High School Student Interested in Civil Engineering

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Lindsey in Troutville, Virginia

37 months ago

1. I went to Virginia Tech for my undergraduate degree, as well as a Master's degree.
2. I have wanted to be a civil engineer since 10th grade when my dad (an architect) described what they do. I used to want to be a math teacher!
3. My daily routine depends on the project I'm working on. Since I'm early in my career, I am usually only on one project at a time. I spend most of my days running calculations, looking up things in building codes, drawing details, and asking questions!
4. I chose Engineering because I've always enjoyed and been good at math, and I wanted a practical job.
5. My top item on a To-Do list for an aspiring civil engineer would be to get into a good (ABET accredited) Engineering school and study hard! Getting good grades may not matter 30 years from now, but they SURE help in getting good jobs!
6. I took physics and calculus in high school. I use concepts from physics on a daily basis, and occasionally even calculus! I definitely used both in college.
7. I do love my job! Its very challenging but rewarding.
8. I do not feel like I've ever been treated differently because I'm a woman in Engineering.

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NEVER AGAIN in Anaheim, California

28 months ago

My friend, I will not answer your question simply because i don't like to divulge too much online.

My advice to you is that if your considering this career is not even bother. Unless you are an over achiever and know you can accomplish a High GPA in college, which is extremely difficult, you should consider another type of engineering. I would suggest electrical.

I graduated in 2010. And although I have gone to interviews, THERE ARE NO JOBS FOR ENTRY LEVEL PEOPLE. NO one in their right mind will hire someone they have to break in. And the few places that are hiring are in the ASS END of the country.

one more thing. The job is horrible. It has turned into a production line. If you cannot produce below budget, you will probably end up working for free a lot. To ad insult to injury, the most complicate math that I have seen applied on the job is stuff that I learned in HS. However, I spent hundreds of hours working on 3 calculus classes, and one Differential eq class.

RUN KID... RUN AS FAR AS YOU CAN...

And Ignore these optimistic Jerks on here that say.. "O.. it will get better" .."its just the business cycle". Its not just the business cycle... because every other industry has had growth since 2009... and CE and construction IS JUST STARTING TO TICK UP..........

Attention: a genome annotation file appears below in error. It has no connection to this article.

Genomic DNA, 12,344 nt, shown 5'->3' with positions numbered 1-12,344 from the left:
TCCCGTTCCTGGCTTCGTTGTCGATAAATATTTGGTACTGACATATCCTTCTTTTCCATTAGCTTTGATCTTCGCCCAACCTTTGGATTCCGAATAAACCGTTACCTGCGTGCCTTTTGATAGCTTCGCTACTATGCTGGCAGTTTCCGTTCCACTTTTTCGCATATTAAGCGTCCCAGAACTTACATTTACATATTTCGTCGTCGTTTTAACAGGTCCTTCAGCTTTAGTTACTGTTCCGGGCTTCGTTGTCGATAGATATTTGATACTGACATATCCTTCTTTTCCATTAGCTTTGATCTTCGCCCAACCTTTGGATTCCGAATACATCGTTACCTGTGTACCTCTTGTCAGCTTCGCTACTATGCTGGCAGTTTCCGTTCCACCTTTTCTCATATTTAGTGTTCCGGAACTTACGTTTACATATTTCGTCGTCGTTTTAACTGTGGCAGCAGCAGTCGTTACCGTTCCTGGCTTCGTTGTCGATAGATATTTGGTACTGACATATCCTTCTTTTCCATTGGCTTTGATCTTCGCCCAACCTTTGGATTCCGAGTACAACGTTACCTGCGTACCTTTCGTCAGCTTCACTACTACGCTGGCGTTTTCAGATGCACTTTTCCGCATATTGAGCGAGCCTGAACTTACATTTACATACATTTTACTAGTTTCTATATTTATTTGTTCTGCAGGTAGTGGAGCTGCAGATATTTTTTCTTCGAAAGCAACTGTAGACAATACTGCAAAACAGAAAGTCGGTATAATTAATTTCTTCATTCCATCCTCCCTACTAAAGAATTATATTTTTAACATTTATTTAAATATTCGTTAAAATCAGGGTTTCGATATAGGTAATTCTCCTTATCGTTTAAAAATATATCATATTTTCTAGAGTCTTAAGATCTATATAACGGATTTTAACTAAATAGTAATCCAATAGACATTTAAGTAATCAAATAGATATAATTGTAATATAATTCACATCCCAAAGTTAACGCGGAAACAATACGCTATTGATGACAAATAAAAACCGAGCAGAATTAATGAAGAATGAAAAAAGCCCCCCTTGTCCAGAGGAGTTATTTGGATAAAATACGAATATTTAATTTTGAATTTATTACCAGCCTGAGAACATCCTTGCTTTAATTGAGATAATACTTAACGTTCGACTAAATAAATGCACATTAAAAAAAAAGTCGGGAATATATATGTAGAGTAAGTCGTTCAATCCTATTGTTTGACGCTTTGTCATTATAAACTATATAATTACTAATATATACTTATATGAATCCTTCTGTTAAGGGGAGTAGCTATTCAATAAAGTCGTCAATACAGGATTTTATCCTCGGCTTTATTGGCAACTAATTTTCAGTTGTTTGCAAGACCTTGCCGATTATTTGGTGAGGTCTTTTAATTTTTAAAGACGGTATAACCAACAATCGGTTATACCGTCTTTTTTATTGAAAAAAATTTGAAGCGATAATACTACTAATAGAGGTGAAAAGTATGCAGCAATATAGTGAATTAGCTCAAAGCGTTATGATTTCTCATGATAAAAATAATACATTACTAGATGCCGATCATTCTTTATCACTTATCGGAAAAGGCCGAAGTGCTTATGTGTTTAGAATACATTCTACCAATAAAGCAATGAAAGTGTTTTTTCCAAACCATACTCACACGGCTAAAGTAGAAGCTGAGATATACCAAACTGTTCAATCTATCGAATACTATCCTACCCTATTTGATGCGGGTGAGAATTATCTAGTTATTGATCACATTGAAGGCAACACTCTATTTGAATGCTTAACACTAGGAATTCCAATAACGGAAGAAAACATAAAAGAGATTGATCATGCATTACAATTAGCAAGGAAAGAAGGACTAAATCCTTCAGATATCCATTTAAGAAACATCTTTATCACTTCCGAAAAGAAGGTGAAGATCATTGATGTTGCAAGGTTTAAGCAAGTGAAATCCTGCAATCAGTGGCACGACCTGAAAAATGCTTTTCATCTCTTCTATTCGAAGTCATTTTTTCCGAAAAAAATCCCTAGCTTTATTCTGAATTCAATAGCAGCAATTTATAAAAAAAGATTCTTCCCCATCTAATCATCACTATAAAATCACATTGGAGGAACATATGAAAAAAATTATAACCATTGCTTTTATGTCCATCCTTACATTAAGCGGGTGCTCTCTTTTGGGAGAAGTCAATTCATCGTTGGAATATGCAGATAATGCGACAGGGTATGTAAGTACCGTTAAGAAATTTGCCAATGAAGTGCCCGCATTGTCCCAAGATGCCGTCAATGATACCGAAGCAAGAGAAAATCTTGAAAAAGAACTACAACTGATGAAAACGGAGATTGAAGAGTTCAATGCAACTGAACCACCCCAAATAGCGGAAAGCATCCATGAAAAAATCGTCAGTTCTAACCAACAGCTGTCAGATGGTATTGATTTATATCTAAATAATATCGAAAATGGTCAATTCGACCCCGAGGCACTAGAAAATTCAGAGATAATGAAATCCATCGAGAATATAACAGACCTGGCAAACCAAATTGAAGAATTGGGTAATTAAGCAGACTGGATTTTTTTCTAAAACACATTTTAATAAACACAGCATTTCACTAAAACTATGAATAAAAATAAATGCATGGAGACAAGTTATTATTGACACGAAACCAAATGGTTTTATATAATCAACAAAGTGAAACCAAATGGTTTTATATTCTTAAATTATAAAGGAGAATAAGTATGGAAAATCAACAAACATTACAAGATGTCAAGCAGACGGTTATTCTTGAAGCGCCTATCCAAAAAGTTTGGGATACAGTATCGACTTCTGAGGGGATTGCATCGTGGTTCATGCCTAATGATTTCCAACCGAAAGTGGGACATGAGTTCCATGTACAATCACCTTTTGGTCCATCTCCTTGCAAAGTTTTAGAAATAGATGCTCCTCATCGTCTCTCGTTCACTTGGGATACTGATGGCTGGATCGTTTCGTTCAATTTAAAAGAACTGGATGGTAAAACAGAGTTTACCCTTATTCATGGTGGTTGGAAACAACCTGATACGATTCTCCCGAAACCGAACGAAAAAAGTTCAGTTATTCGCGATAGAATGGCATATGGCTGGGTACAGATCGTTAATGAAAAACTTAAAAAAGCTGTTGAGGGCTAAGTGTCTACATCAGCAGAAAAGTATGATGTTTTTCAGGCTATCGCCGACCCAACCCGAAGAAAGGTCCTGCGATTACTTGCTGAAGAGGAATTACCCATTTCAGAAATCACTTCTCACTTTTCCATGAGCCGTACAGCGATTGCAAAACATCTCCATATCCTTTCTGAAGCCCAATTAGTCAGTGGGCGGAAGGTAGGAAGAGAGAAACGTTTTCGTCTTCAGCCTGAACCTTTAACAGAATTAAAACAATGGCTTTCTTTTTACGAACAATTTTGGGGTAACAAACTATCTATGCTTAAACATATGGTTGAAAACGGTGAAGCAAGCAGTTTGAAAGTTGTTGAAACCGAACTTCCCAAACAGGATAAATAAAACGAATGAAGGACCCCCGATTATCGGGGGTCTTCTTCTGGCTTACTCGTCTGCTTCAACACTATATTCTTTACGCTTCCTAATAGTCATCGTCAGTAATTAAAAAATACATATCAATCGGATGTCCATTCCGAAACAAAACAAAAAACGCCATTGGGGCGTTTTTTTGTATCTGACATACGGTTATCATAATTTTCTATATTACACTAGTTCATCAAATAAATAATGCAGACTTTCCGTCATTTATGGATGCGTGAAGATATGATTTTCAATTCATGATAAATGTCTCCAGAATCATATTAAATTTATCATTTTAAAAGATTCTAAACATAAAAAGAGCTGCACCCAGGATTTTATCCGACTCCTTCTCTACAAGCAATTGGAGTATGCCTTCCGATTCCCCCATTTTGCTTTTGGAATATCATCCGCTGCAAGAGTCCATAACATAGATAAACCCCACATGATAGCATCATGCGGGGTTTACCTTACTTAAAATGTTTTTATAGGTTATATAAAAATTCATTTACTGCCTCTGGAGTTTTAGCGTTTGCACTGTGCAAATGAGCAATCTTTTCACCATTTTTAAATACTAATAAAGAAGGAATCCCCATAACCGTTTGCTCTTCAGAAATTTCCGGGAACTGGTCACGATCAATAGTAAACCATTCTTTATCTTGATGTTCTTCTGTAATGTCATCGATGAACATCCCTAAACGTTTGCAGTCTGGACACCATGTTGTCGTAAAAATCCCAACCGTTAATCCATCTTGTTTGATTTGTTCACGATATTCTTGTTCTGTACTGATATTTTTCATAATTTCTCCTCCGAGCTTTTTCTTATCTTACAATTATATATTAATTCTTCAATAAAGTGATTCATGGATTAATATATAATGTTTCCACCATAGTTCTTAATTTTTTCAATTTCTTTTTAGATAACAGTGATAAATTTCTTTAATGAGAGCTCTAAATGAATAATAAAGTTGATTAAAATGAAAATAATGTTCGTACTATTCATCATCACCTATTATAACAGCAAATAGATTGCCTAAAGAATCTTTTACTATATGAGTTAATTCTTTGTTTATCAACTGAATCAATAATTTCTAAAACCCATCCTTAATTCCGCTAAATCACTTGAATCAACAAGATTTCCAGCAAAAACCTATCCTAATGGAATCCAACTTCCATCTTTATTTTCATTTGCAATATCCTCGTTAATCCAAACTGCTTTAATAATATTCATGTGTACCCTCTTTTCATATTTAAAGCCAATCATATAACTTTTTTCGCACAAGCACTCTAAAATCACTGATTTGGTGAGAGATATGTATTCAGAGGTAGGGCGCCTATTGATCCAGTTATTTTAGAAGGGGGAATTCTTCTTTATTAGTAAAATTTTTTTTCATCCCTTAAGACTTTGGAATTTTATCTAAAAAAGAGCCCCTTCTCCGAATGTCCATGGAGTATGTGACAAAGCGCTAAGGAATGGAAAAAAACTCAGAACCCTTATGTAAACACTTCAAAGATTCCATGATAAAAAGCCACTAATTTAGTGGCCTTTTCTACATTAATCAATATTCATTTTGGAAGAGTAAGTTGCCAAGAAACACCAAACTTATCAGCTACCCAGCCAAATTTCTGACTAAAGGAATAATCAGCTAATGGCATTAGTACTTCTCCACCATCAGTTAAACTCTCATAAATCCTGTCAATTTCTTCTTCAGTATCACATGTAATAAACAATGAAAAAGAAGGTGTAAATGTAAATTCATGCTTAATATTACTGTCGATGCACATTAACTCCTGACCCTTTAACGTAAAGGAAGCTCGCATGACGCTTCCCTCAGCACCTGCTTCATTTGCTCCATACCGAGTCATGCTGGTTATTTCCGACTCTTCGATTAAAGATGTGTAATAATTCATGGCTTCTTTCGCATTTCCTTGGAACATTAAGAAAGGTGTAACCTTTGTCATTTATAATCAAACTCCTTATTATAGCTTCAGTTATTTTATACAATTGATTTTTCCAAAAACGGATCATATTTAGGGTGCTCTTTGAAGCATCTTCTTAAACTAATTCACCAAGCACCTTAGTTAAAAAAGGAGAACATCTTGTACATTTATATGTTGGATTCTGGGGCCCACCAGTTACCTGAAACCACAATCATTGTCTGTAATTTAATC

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Agent Dale Cooper in Blacksburg, Virginia

28 months ago

-I went to Virginia Tech.

-I did not always want to be a civil engineer; I am more interested in urban planning and real estate development than CE but CE provides good, stable job opportunities while leaving open the possibility of transferring to the aforementioned fields.

-Days are never the same. Work days usually include a mix of calculations, drawing (CADD work), administrative work, zoning/regulatory analysis, site visits, and meetings. It's a good mix of activities. I like this job more than an other job I've had (10+ jobs).

-In high school, make sure you're proficient with algebra, trig, and geometry. These math skills are most useful to a CE. If you can take calculus, great. If not, don't sweat it. CE classes rarely involve integrals and derivatives. I'd also recommend classes in art or design. Engineers are not taught to be that creative, but you will be given some artistic leeway as a professional designer. Moving forward, we need to make better design decisions to improve our communities (less sprawl and parking lots). Also, a good handle of grammar and language is a bonus as an engineer; many engineers have communication skills so an advanced English class or two certainly would help you.

-CE will probably require 40+ hours of work a week for a 15 credit semester. This includes the time spent in class. Some weeks will be worse than others. Overall, it really isn't that bad if you dedicate yourself to it. I also recommend community college courses to save money and to save your GPA =). Community colleges are good for freshman and sophomore math, science, and mechanics coursework. My number one piece of advice is to stay confident; some of the information presented to you in college is somewhat intimidating but getting through it is not all that bad.

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